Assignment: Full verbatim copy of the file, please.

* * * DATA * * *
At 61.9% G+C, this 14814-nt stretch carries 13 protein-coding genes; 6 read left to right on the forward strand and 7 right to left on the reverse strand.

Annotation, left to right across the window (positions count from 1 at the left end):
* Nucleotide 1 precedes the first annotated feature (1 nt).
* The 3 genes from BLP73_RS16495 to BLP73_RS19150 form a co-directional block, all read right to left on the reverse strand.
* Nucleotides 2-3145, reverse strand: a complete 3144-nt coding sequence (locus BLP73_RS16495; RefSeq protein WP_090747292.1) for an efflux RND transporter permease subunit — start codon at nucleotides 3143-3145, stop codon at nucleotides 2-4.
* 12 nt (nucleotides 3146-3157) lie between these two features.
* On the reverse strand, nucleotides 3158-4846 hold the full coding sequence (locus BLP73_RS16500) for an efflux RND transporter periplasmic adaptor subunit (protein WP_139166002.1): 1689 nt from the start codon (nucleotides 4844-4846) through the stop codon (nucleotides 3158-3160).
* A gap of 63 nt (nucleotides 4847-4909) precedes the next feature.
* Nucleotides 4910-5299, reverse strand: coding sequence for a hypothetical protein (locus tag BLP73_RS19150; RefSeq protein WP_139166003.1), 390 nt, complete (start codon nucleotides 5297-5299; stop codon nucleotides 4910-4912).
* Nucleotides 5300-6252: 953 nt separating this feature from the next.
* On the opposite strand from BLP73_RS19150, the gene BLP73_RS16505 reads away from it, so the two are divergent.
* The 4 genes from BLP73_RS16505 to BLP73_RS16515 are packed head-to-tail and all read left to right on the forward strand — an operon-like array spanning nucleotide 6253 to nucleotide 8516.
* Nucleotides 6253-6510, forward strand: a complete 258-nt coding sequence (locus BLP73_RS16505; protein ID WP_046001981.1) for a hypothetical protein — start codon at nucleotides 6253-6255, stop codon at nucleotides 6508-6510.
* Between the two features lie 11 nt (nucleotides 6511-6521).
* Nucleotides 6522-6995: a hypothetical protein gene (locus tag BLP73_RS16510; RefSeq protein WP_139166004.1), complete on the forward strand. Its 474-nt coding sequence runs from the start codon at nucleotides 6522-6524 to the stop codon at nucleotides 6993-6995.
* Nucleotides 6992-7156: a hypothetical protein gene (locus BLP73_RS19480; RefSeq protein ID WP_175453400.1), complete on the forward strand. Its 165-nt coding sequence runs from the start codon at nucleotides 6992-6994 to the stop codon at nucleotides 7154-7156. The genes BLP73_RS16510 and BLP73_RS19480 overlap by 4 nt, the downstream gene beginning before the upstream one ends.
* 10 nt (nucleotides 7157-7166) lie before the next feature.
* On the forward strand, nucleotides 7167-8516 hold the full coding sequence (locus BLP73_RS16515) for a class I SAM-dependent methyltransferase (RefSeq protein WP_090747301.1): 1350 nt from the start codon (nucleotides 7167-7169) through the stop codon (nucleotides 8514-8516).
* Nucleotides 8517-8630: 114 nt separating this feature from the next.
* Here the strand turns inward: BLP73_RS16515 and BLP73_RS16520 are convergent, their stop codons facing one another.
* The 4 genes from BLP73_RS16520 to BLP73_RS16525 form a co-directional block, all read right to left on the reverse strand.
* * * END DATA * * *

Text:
At 61.9% G+C, this 14814-nt stretch carries 13 protein-coding genes; 6 read left to right on the forward strand and 7 right to left on the reverse strand.

Annotation, left to right across the window (positions count from 1 at the left end):
* Nucleotide 1 precedes the first annotated feature (1 nt).
* The 3 genes from BLP73_RS16495 to BLP73_RS19150 form a co-directional block, all read right to left on the reverse strand.
* Nucleotides 2-3145, reverse strand: a complete 3144-nt coding sequence (locus BLP73_RS16495; RefSeq protein WP_090747292.1) for an efflux RND transporter permease subunit — start codon at nucleotides 3143-3145, stop codon at nucleotides 2-4.
* 12 nt (nucleotides 3146-3157) lie between these two features.
* On the reverse strand, nucleotides 3158-4846 hold the full coding sequence (locus BLP73_RS16500) for an efflux RND transporter periplasmic adaptor subunit (protein WP_139166002.1): 1689 nt from the start codon (nucleotides 4844-4846) through the stop codon (nucleotides 3158-3160).
* A gap of 63 nt (nucleotides 4847-4909) precedes the next feature.
* Nucleotides 4910-5299, reverse strand: coding sequence for a hypothetical protein (locus tag BLP73_RS19150; RefSeq protein WP_139166003.1), 390 nt, complete (start codon nucleotides 5297-5299; stop codon nucleotides 4910-4912).
* Nucleotides 5300-6252: 953 nt separating this feature from the next.
* On the opposite strand from BLP73_RS19150, the gene BLP73_RS16505 reads away from it, so the two are divergent.
* The 4 genes from BLP73_RS16505 to BLP73_RS16515 are packed head-to-tail and all read left to right on the forward strand — an operon-like array spanning nucleotide 6253 to nucleotide 8516.
* Nucleotides 6253-6510, forward strand: a complete 258-nt coding sequence (locus BLP73_RS16505; protein ID WP_046001981.1) for a hypothetical protein — start codon at nucleotides 6253-6255, stop codon at nucleotides 6508-6510.
* Between the two features lie 11 nt (nucleotides 6511-6521).
* Nucleotides 6522-6995: a hypothetical protein gene (locus tag BLP73_RS16510; RefSeq protein WP_139166004.1), complete on the forward strand. Its 474-nt coding sequence runs from the start codon at nucleotides 6522-6524 to the stop codon at nucleotides 6993-6995.
* Nucleotides 6992-7156: a hypothetical protein gene (locus BLP73_RS19480; RefSeq protein ID WP_175453400.1), complete on the forward strand. Its 165-nt coding sequence runs from the start codon at nucleotides 6992-6994 to the stop codon at nucleotides 7154-7156. The genes BLP73_RS16510 and BLP73_RS19480 overlap by 4 nt, the downstream gene beginning before the upstream one ends.
* 10 nt (nucleotides 7157-7166) lie before the next feature.
* On the forward strand, nucleotides 7167-8516 hold the full coding sequence (locus BLP73_RS16515) for a class I SAM-dependent methyltransferase (RefSeq protein WP_090747301.1): 1350 nt from the start codon (nucleotides 7167-7169) through the stop codon (nucleotides 8514-8516).
* Nucleotides 8517-8630: 114 nt separating this feature from the next.
* Here the strand turns inward: BLP73_RS16515 and BLP73_RS16520 are convergent, their stop codons facing one another.
* The 4 genes from BLP73_RS16520 to BLP73_RS16525 form a co-directional block, all read right to left on the reverse strand.